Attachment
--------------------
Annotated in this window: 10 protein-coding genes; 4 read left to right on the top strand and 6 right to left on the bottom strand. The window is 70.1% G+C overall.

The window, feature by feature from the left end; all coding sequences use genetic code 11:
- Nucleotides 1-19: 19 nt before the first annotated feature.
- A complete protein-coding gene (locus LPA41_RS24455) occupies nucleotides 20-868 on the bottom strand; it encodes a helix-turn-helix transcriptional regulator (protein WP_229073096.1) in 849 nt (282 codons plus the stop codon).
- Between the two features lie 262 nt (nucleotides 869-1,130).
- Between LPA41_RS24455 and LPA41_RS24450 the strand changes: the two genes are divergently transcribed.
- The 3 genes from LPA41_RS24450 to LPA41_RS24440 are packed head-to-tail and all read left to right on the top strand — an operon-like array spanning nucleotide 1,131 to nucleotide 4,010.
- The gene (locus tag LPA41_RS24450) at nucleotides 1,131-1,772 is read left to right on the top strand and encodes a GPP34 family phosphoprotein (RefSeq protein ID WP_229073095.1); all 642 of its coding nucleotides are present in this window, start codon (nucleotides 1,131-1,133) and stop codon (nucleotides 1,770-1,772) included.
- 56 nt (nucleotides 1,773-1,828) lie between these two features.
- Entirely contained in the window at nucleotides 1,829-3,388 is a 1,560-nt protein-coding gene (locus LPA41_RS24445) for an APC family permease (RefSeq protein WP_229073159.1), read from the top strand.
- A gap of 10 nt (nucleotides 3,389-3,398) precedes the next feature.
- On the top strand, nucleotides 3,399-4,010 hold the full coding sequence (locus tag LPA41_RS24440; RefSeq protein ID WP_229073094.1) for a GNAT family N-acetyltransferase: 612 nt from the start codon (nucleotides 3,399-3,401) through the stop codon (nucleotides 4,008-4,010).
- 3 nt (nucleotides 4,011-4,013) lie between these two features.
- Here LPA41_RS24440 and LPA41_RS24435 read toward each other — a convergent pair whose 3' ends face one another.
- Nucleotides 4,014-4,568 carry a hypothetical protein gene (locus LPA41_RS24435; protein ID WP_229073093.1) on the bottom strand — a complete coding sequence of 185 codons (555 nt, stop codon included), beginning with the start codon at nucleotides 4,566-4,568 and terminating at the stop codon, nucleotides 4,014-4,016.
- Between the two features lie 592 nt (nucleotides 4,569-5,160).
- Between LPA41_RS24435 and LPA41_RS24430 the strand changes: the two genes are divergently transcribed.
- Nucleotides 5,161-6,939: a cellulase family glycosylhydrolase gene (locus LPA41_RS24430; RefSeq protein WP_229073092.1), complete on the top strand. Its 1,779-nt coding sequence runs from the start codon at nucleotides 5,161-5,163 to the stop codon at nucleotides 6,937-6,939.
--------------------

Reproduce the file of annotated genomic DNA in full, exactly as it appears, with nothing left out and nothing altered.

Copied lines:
Annotated in this window: 10 protein-coding genes; 4 read left to right on the top strand and 6 right to left on the bottom strand. The window is 70.1% G+C overall.

The window, feature by feature from the left end; all coding sequences use genetic code 11:
- Nucleotides 1-19: 19 nt before the first annotated feature.
- A complete protein-coding gene (locus LPA41_RS24455) occupies nucleotides 20-868 on the bottom strand; it encodes a helix-turn-helix transcriptional regulator (protein WP_229073096.1) in 849 nt (282 codons plus the stop codon).
- Between the two features lie 262 nt (nucleotides 869-1,130).
- Between LPA41_RS24455 and LPA41_RS24450 the strand changes: the two genes are divergently transcribed.
- The 3 genes from LPA41_RS24450 to LPA41_RS24440 are packed head-to-tail and all read left to right on the top strand — an operon-like array spanning nucleotide 1,131 to nucleotide 4,010.
- The gene (locus tag LPA41_RS24450) at nucleotides 1,131-1,772 is read left to right on the top strand and encodes a GPP34 family phosphoprotein (RefSeq protein ID WP_229073095.1); all 642 of its coding nucleotides are present in this window, start codon (nucleotides 1,131-1,133) and stop codon (nucleotides 1,770-1,772) included.
- 56 nt (nucleotides 1,773-1,828) lie between these two features.
- Entirely contained in the window at nucleotides 1,829-3,388 is a 1,560-nt protein-coding gene (locus LPA41_RS24445) for an APC family permease (RefSeq protein WP_229073159.1), read from the top strand.
- A gap of 10 nt (nucleotides 3,389-3,398) precedes the next feature.
- On the top strand, nucleotides 3,399-4,010 hold the full coding sequence (locus tag LPA41_RS24440; RefSeq protein ID WP_229073094.1) for a GNAT family N-acetyltransferase: 612 nt from the start codon (nucleotides 3,399-3,401) through the stop codon (nucleotides 4,008-4,010).
- 3 nt (nucleotides 4,011-4,013) lie between these two features.
- Here LPA41_RS24440 and LPA41_RS24435 read toward each other — a convergent pair whose 3' ends face one another.
- Nucleotides 4,014-4,568 carry a hypothetical protein gene (locus LPA41_RS24435; protein ID WP_229073093.1) on the bottom strand — a complete coding sequence of 185 codons (555 nt, stop codon included), beginning with the start codon at nucleotides 4,566-4,568 and terminating at the stop codon, nucleotides 4,014-4,016.
- Between the two features lie 592 nt (nucleotides 4,569-5,160).
- Between LPA41_RS24435 and LPA41_RS24430 the strand changes: the two genes are divergently transcribed.
- Nucleotides 5,161-6,939: a cellulase family glycosylhydrolase gene (locus LPA41_RS24430; RefSeq protein WP_229073092.1), complete on the top strand. Its 1,779-nt coding sequence runs from the start codon at nucleotides 5,161-5,163 to the stop codon at nucleotides 6,937-6,939.